Pace Law School to feature creators of innovative rehabilitation curriculum for prisoners on Monday, October 17
WHITE PLAINS, NY, October 4, 2011—In the fall of 2008, an unlikely group of prisoner advocates, victims, and victim advocates came together to produce a cutting-edge curriculum for incarcerated people who have committed homicide-related offenses. The finished product, a 16-week course called “Coming to Terms,” has been used in Sing Sing and Fishkill Correctional Facilities with profound results.
On Monday, October 17, Pace Law School will host a panel discussion among three of the co-creators of the “Coming to Terms” curriculum. Moderated by curriculum co-creator Susan Herman, associate professor in the Department of Criminal Justice and Security at Pace University and former executive director of the National Center for Victims of Crime, the panel will discuss the history of the project, the process and experience of collaboration, the curriculum it produced, and its resulting policy implications.
“The curriculum provides an opportunity for men and women who are serving long sentences for violent crimes to gain insight, take responsibility for their crimes, and prepare for their eventual release. It takes people on a very personal journey. The program utilizes a victim-focused framework in individual and group settings in select prisons,” said Herman, who is author of Parallel Justice for Victims of Crime.
Preliminary analysis found that “Coming to Terms” participants experienced increased understanding of responsibility, remorse and the impact of their crimes on others, as well as the connection between childhood/ life experiences and their criminal behavior. Participants were also better able to speak openly about their crimes, and express themselves in personal relationships. They showed improved tolerance and understanding for others; awareness of the harmful impact their behaviors may have, and made conscious efforts to reduce their negative impact on others.
Speaking on the October 17 panel will be:
- Elizabeth Gaynes, executive director of the Osborne Association, a 75-year-old nonprofit dedicated to serving those affected by incarceration and to developing effective approaches for strengthening families and communities, preventing crime and reducing reliance on incarceration. Prior to her 28-year tenure at Osborne, Gaynes was a criminal defense and prisoners’ rights lawyer. She is a nationally-recognized expert on the impact of incarceration and reentry on children and families.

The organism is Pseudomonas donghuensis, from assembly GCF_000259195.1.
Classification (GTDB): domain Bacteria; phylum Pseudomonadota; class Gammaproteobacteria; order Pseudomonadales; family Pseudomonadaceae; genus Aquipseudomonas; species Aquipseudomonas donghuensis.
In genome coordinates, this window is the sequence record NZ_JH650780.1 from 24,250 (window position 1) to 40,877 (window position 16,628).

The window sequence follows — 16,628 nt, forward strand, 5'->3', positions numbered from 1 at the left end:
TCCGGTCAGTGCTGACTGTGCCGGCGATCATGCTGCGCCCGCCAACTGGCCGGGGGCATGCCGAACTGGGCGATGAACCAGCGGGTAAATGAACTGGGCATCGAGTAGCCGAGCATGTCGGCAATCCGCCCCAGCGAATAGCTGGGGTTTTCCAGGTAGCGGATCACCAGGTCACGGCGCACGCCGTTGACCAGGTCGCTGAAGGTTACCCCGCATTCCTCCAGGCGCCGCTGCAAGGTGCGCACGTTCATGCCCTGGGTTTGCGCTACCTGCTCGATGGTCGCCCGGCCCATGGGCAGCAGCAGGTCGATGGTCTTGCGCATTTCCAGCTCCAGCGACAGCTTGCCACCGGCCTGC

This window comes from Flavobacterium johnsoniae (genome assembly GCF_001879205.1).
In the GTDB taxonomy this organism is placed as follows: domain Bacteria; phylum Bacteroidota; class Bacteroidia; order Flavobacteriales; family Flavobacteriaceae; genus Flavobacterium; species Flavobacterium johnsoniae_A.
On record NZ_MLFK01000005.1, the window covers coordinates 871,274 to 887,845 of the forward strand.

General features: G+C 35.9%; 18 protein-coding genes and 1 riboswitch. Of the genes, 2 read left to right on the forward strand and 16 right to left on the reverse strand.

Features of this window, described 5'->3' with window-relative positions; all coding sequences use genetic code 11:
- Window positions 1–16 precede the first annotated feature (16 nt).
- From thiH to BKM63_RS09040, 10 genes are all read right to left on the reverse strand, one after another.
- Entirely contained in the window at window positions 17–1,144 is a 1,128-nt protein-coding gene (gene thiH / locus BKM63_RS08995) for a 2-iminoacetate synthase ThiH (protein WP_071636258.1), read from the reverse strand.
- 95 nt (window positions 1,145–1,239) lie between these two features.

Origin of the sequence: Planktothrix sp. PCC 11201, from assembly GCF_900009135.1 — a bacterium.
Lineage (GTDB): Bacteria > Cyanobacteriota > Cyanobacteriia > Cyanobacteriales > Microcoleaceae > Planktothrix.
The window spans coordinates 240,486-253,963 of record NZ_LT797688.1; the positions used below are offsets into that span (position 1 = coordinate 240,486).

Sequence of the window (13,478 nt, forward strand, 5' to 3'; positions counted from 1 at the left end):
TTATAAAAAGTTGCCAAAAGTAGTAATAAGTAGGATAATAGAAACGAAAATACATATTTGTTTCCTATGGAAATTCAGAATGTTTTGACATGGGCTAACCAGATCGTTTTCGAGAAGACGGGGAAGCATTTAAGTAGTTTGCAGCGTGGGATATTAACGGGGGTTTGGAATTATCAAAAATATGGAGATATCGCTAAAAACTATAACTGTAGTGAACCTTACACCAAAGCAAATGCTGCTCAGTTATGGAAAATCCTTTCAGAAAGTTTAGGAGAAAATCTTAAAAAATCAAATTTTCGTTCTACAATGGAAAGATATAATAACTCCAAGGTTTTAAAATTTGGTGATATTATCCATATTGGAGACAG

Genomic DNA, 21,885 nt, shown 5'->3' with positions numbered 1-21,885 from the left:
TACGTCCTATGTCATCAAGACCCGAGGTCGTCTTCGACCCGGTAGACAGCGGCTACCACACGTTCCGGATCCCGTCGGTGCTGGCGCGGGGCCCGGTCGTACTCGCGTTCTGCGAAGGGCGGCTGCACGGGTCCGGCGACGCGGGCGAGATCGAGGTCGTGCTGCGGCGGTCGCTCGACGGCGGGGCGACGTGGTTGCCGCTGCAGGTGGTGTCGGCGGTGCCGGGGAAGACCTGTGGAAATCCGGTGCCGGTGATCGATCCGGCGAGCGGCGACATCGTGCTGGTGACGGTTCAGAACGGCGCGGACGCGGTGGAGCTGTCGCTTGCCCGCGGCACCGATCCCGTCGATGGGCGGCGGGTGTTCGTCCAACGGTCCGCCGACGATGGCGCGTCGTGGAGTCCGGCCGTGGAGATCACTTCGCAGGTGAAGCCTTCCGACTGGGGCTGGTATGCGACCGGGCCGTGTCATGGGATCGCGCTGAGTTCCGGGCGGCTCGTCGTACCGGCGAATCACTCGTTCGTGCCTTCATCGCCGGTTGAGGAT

- Kathy Boudin, who was formerly incarcerated, now serves as director of The Criminal Justice Initiative: Supporting Children, Families and Communities at Columbia University School of Social Work, where she is also an adjunct lecturer. Boudin’s doctoral degree, awarded from Columbia University Teachers College in 2007, focused on the experience of adolescents with incarcerated mothers.
- Marie Verzulli, whose sister was the victim of a homicide, is now the victim/survivor advocate for New Yorkers for Alternatives to the Death Penalty, where she focuses on programs that fill gaps in victim services and address root causes of crime and violence. She serves on the Restorative Justice Commission of the Albany Roman Catholic Diocese; on the boards of Murder Victims’ Families For Human Rights and the Center for Community Justice; and on the advisory committee of the downstate parole reform and prison re-entry project.
WHAT: Panel discussion: “Bridging the Gap: Lessons Learned from a Reentry Collaboration with Victims and Victims Advocates.”
WHERE: Pace Law School (Tudor Room)
78 North Broadway
White Plains, NY
WHEN: Monday, October 17, 2011, 6-8:30 p.m.
Free and open to the public.
Media admission by press pass with advanced notice to Lauren Rubenstein. Certain members of the panel will be available to speak to reporters in advance.
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Pace Law School has over 7,000 alumni throughout the country and the world, and is consistently ranked among the nation’s top three programs in environmental law. On its White Plains, NY, campus, it offers JD programs and the Master of Laws degree in Environmental Law, including the nation’s first graduate level programs in Climate Change and Land Use and Sustainable Development, and Comparative Legal Studies, and a Doctor of Laws in Environmental Law. The School of Law is part of Pace University, a comprehensive, independent, and diversified university with campuses in New York City and Westchester County. www.law.pace.edu